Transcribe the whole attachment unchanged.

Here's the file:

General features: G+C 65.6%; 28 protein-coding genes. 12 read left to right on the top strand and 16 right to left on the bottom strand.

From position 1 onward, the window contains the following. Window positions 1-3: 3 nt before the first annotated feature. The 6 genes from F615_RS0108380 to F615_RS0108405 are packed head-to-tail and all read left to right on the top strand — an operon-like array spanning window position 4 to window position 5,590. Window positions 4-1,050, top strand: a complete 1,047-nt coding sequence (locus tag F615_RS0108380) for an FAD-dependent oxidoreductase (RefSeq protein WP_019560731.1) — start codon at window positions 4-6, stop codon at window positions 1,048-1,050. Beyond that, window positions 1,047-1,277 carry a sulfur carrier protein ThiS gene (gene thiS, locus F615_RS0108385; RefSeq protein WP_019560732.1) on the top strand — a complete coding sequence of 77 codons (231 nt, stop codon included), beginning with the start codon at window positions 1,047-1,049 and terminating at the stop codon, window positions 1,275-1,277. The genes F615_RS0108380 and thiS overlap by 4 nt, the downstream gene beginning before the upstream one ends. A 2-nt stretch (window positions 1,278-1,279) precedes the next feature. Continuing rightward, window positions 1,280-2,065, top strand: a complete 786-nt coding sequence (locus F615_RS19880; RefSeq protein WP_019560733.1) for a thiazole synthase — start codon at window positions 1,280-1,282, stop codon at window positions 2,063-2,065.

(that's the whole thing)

General features: G+C 65.6%; 28 protein-coding genes. 12 read left to right on the top strand and 16 right to left on the bottom strand.

From position 1 onward, the window contains the following. Window positions 1-3: 3 nt before the first annotated feature. The 6 genes from F615_RS0108380 to F615_RS0108405 are packed head-to-tail and all read left to right on the top strand — an operon-like array spanning window position 4 to window position 5,590. Window positions 4-1,050, top strand: a complete 1,047-nt coding sequence (locus tag F615_RS0108380) for an FAD-dependent oxidoreductase (RefSeq protein WP_019560731.1) — start codon at window positions 4-6, stop codon at window positions 1,048-1,050. Beyond that, window positions 1,047-1,277 carry a sulfur carrier protein ThiS gene (gene thiS, locus F615_RS0108385; RefSeq protein WP_019560732.1) on the top strand — a complete coding sequence of 77 codons (231 nt, stop codon included), beginning with the start codon at window positions 1,047-1,049 and terminating at the stop codon, window positions 1,275-1,277. The genes F615_RS0108380 and thiS overlap by 4 nt, the downstream gene beginning before the upstream one ends. A 2-nt stretch (window positions 1,278-1,279) precedes the next feature. Continuing rightward, window positions 1,280-2,065, top strand: a complete 786-nt coding sequence (locus F615_RS19880; RefSeq protein WP_019560733.1) for a thiazole synthase — start codon at window positions 1,280-1,282, stop codon at window positions 2,063-2,065.